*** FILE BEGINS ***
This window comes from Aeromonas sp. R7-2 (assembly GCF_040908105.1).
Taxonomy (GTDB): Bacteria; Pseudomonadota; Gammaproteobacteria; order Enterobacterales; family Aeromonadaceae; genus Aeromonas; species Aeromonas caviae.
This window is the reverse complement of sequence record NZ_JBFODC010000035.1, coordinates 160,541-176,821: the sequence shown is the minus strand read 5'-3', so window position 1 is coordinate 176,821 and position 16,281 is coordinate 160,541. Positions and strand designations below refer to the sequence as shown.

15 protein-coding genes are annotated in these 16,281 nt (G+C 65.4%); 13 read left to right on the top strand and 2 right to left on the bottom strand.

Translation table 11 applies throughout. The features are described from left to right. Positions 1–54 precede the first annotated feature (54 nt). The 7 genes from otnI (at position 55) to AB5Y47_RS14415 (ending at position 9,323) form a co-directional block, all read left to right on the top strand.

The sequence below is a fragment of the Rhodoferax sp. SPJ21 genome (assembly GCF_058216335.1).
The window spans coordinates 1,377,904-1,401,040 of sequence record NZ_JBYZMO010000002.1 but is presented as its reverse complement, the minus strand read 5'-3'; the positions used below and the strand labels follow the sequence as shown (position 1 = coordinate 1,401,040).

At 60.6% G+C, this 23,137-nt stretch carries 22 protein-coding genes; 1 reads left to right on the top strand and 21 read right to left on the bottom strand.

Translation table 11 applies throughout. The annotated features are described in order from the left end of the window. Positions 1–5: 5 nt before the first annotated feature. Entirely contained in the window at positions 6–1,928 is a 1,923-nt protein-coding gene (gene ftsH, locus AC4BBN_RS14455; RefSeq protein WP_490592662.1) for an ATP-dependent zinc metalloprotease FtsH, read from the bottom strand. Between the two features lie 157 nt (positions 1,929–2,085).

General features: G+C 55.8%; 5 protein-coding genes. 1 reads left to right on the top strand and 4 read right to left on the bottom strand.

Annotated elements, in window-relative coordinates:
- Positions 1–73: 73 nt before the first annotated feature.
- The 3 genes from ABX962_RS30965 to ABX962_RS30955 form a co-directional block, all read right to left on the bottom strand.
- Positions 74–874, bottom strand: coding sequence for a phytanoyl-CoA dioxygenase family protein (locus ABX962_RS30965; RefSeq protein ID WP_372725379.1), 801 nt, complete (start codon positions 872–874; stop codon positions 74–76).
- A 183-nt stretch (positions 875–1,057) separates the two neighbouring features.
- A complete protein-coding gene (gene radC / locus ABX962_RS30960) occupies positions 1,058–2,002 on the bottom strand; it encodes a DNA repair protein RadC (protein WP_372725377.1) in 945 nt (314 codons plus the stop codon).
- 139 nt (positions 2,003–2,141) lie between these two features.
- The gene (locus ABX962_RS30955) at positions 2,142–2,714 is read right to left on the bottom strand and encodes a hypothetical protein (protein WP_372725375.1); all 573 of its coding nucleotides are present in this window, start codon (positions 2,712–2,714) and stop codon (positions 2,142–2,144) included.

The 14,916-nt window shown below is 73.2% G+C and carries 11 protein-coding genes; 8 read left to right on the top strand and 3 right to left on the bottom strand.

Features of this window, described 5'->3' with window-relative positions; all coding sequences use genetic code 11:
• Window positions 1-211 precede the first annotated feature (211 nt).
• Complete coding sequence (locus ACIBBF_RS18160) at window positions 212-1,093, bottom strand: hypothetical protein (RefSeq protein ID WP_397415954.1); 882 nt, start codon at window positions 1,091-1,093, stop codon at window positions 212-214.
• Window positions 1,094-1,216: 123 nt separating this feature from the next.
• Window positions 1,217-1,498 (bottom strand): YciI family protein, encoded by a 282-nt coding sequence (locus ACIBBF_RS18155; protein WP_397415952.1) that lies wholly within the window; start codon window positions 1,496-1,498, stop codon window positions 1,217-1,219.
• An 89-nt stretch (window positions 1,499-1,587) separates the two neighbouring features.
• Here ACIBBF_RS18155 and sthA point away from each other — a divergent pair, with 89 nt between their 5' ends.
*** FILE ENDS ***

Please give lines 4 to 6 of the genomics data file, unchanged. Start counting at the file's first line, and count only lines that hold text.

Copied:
15 protein-coding genes are annotated in these 16,281 nt (G+C 65.4%); 13 read left to right on the top strand and 2 right to left on the bottom strand.

Translation table 11 applies throughout. The features are described from left to right. Positions 1–54 precede the first annotated feature (54 nt). The 7 genes from otnI (at position 55) to AB5Y47_RS14415 (ending at position 9,323) form a co-directional block, all read left to right on the top strand.

The sequence below is a fragment of the Rhodoferax sp. SPJ21 genome (assembly GCF_058216335.1).